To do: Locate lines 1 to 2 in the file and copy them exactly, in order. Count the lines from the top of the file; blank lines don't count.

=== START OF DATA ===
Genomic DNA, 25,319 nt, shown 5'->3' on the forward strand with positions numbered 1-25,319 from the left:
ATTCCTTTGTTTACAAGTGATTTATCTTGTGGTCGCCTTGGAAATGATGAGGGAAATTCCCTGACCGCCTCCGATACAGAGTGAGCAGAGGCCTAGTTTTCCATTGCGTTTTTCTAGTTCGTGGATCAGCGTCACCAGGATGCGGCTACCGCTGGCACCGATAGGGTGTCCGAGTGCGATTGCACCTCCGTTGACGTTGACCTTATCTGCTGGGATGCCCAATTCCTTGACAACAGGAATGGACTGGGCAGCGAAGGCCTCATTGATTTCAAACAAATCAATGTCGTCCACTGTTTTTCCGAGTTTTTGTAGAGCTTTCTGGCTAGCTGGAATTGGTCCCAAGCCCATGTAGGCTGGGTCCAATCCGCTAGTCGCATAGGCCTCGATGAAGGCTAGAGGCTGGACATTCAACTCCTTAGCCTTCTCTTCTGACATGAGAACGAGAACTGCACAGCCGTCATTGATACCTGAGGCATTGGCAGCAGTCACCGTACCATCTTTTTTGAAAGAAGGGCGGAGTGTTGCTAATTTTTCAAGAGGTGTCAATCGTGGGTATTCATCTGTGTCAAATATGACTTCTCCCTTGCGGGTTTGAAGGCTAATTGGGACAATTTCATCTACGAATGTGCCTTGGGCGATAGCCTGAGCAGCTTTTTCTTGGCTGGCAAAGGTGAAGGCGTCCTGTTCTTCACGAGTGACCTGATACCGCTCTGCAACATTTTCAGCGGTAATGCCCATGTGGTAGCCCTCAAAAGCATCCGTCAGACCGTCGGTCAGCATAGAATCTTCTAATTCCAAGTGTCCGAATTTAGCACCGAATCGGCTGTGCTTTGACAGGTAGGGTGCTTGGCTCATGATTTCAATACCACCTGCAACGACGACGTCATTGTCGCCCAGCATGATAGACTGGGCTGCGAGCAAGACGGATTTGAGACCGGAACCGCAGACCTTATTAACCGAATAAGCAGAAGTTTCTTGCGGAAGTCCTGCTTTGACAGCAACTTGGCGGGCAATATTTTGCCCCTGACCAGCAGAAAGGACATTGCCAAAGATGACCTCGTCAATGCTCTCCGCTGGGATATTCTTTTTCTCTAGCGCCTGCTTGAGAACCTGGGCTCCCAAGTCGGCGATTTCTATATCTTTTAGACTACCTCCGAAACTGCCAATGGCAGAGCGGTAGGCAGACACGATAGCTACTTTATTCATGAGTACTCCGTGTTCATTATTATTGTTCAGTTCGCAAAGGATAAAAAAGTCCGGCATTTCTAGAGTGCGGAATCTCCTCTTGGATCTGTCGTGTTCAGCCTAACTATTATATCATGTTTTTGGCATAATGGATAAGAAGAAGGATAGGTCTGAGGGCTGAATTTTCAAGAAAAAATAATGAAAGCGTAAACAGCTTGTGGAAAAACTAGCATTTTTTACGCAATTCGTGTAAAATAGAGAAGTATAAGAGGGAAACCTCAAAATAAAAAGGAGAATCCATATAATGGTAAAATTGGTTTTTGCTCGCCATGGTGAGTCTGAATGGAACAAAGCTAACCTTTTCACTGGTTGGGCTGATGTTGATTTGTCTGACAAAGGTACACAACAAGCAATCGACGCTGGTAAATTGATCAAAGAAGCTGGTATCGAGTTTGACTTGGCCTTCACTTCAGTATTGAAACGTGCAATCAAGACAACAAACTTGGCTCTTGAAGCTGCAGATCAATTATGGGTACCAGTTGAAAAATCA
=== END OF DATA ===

Genomic DNA, 25,319 nt, shown 5'->3' on the forward strand with positions numbered 1-25,319 from the left:
ATTCCTTTGTTTACAAGTGATTTATCTTGTGGTCGCCTTGGAAATGATGAGGGAAATTCCCTGACCGCCTCCGATACAGAGTGAGCAGAGGCCTAGTTTTCCATTGCGTTTTTCTAGTTCGTGGATCAGCGTCACCAGGATGCGGCTACCGCTGGCACCGATAGGGTGTCCGAGTGCGATTGCACCTCCGTTGACGTTGACCTTATCTGCTGGGATGCCCAATTCCTTGACAACAGGAATGGACTGGGCAGCGAAGGCCTCATTGATTTCAAACAAATCAATGTCGTCCACTGTTTTTCCGAGTTTTTGTAGAGCTTTCTGGCTAGCTGGAATTGGTCCCAAGCCCATGTAGGCTGGGTCCAATCCGCTAGTCGCATAGGCCTCGATGAAGGCTAGAGGCTGGACATTCAACTCCTTAGCCTTCTCTTCTGACATGAGAACGAGAACTGCACAGCCGTCATTGATACCTGAGGCATTGGCAGCAGTCACCGTACCATCTTTTTTGAAAGAAGGGCGGAGTGTTGCTAATTTTTCAAGAGGTGTCAATCGTGGGTATTCATCTGTGTCAAATATGACTTCTCCCTTGCGGGTTTGAAGGCTAATTGGGACAATTTCATCTACGAATGTGCCTTGGGCGATAGCCTGAGCAGCTTTTTCTTGGCTGGCAAAGGTGAAGGCGTCCTGTTCTTCACGAGTGACCTGATACCGCTCTGCAACATTTTCAGCGGTAATGCCCATGTGGTAGCCCTCAAAAGCATCCGTCAGACCGTCGGTCAGCATAGAATCTTCTAATTCCAAGTGTCCGAATTTAGCACCGAATCGGCTGTGCTTTGACAGGTAGGGTGCTTGGCTCATGATTTCAATACCACCTGCAACGACGACGTCATTGTCGCCCAGCATGATAGACTGGGCTGCGAGCAAGACGGATTTGAGACCGGAACCGCAGACCTTATTAACCGAATAAGCAGAAGTTTCTTGCGGAAGTCCTGCTTTGACAGCAACTTGGCGGGCAATATTTTGCCCCTGACCAGCAGAAAGGACATTGCCAAAGATGACCTCGTCAATGCTCTCCGCTGGGATATTCTTTTTCTCTAGCGCCTGCTTGAGAACCTGGGCTCCCAAGTCGGCGATTTCTATATCTTTTAGACTACCTCCGAAACTGCCAATGGCAGAGCGGTAGGCAGACACGATAGCTACTTTATTCATGAGTACTCCGTGTTCATTATTATTGTTCAGTTCGCAAAGGATAAAAAAGTCCGGCATTTCTAGAGTGCGGAATCTCCTCTTGGATCTGTCGTGTTCAGCCTAACTATTATATCATGTTTTTGGCATAATGGATAAGAAGAAGGATAGGTCTGAGGGCTGAATTTTCAAGAAAAAATAATGAAAGCGTAAACAGCTTGTGGAAAAACTAGCATTTTTTACGCAATTCGTGTAAAATAGAGAAGTATAAGAGGGAAACCTCAAAATAAAAAGGAGAATCCATATAATGGTAAAATTGGTTTTTGCTCGCCATGGTGAGTCTGAATGGAACAAAGCTAACCTTTTCACTGGTTGGGCTGATGTTGATTTGTCTGACAAAGGTACACAACAAGCAATCGACGCTGGTAAATTGATCAAAGAAGCTGGTATCGAGTTTGACTTGGCCTTCACTTCAGTATTGAAACGTGCAATCAAGACAACAAACTTGGCTCTTGAAGCTGCAGATCAATTATGGGTACCAGTTGAAAAATCA